A proposal to require industrial air monitoring to protect Louisiana residents from chemical air pollutants cleared an early obstacle in the state Legislature last week, reports Louisiana Illuminator.
Senate Bill 35, sponsored by Sen. Cleo Fields, D-Baton Rouge, advanced from the Senate Committee on Environmental Quality in a 4-1 vote. The lone opposing vote came from Sen. Eddie Lambert, R-Gonzales.
The measure would require certain industrial facilities to install air quality monitoring systems that measure and record pollutants and warn the public of hazardous releases. The systems would include real-time data collection and be able to disseminate that information to the public when chemical accidents and leaks pose a threat to public health.
The bill would apply to facilities defined as major sources under the federal Clean Air Act or the Louisiana Air Control Law. The facilities would have to cover the cost of installing the systems.
Many industrial plants already have such systems in place, but they are not required to share data with the public and don’t always immediately notify nearby communities when a leak occurs.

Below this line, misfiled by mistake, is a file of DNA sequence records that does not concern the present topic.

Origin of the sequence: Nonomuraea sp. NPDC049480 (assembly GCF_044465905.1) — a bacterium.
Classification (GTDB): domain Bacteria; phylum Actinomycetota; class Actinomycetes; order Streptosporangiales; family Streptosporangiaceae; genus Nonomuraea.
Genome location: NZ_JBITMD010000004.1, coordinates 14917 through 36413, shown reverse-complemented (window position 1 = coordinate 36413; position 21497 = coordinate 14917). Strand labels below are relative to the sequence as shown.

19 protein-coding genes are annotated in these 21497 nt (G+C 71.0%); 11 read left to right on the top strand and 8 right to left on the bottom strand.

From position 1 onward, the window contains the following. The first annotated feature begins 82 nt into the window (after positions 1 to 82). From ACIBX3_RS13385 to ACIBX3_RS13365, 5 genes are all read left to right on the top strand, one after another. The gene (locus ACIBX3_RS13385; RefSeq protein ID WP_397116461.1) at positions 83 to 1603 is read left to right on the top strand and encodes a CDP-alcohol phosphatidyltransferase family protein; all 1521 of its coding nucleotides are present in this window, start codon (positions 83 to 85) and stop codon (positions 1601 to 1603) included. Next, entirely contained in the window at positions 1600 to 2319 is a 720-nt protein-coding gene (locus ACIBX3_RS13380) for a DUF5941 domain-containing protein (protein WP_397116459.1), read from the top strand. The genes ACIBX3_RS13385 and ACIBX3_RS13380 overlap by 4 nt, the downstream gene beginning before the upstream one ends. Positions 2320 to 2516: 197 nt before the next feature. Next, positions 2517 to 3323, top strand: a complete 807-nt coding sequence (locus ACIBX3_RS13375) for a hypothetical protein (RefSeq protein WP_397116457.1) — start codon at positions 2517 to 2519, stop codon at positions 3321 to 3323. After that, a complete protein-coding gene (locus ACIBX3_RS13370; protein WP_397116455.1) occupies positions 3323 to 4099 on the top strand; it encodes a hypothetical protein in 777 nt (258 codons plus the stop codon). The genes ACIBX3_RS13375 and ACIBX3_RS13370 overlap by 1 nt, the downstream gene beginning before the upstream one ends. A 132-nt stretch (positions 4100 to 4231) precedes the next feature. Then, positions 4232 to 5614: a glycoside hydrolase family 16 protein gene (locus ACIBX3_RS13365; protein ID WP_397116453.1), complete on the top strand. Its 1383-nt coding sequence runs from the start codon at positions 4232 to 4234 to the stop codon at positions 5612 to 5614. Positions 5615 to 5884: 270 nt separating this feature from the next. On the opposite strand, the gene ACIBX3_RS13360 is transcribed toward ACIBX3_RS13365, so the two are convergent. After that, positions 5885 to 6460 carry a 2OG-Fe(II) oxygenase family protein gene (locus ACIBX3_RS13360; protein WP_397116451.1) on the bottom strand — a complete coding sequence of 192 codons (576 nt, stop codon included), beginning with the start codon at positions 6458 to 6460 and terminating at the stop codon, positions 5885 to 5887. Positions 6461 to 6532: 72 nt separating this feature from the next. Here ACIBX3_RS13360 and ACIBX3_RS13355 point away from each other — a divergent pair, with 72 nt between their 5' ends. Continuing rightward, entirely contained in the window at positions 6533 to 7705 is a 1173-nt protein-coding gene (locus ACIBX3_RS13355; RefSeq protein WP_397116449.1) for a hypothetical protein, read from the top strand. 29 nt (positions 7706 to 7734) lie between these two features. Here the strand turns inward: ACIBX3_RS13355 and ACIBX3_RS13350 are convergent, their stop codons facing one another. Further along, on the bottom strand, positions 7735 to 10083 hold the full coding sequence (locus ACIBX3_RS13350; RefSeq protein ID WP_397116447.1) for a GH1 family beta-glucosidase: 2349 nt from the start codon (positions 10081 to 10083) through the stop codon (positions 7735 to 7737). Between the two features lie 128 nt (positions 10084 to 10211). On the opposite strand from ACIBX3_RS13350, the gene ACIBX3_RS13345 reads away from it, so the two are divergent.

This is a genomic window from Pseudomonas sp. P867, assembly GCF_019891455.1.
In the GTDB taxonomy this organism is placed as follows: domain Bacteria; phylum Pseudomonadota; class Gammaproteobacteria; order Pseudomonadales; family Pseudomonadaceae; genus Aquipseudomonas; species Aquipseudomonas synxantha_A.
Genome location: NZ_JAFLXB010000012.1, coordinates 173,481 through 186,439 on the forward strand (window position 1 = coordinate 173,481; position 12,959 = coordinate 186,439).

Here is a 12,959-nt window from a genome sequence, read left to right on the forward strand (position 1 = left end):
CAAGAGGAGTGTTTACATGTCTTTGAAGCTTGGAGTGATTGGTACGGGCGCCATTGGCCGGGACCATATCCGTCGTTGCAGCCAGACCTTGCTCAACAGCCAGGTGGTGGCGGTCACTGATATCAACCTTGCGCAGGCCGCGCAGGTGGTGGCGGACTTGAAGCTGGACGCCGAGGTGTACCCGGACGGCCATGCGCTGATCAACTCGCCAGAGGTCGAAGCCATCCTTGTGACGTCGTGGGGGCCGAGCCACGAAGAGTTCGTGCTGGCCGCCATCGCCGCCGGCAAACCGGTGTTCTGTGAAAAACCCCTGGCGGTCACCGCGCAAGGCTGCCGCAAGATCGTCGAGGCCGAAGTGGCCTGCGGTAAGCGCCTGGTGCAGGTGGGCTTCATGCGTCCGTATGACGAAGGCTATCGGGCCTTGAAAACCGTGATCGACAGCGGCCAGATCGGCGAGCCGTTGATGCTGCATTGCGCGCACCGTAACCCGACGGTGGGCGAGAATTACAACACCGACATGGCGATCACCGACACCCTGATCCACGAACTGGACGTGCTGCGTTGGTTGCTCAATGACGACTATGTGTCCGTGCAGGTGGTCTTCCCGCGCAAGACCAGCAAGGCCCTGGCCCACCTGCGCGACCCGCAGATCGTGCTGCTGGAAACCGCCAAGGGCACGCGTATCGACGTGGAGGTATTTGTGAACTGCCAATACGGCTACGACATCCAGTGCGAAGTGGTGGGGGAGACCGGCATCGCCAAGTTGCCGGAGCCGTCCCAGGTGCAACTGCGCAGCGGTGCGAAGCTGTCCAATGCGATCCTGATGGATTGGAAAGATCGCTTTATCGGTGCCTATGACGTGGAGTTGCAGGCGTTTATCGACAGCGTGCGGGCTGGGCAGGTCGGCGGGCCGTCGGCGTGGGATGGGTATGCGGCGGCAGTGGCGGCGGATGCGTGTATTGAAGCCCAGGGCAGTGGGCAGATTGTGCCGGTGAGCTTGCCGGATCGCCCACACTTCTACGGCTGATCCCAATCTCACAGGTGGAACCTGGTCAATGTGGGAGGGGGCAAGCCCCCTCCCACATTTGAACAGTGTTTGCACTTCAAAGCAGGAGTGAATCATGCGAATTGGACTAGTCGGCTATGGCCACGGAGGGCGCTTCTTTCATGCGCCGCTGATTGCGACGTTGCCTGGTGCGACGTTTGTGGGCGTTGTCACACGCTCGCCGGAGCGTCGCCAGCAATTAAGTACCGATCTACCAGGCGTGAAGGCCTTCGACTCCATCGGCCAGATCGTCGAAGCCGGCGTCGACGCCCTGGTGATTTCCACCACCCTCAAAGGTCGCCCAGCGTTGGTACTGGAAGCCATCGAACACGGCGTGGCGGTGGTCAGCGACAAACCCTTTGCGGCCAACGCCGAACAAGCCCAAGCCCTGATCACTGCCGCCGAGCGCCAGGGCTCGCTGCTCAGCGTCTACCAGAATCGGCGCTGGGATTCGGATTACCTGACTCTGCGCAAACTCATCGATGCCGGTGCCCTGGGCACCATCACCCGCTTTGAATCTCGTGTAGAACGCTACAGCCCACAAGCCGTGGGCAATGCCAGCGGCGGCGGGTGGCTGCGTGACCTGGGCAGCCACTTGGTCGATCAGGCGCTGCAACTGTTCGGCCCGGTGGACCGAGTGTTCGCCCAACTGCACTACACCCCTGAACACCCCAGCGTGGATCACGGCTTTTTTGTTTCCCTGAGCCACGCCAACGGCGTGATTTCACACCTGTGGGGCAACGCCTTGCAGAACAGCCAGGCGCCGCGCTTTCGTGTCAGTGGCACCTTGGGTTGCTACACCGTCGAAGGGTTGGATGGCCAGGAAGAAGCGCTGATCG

The committee’s bipartisan support for the bill came as a surprise to proponents who have been trying for years to get lawmakers to adopt it. The vote tally drew applause from many residents of the Mississippi River corridor often referred to as Cancer Alley—most of them Black—who gathered after the meeting to thank Fields and take photos.
Fields says he has carried the bill for four years without any luck moving it through the legislative process.
“I’m just hopeful we can keep this momentum going,” he said in a post-meeting interview. “We’ve got big hurdles ahead. Industry is a big monster to reckon with, so to speak. And all this cost is on them, not on the state, and that’s the way it should be.”
Speaking in favor of the bill, retired U.S. Army Lt. Gen. Russel Honoré told the committee how dozens of Iberville Parish residents were hospitalized with symptoms of chlorine poisoning from an industrial chemical leak just two weeks after Fields presented the same bill last year.
That incident occurred April 18, 2022, at the Dow Hydrocarbons complex.
Read the full story from Louisiana Illuminator.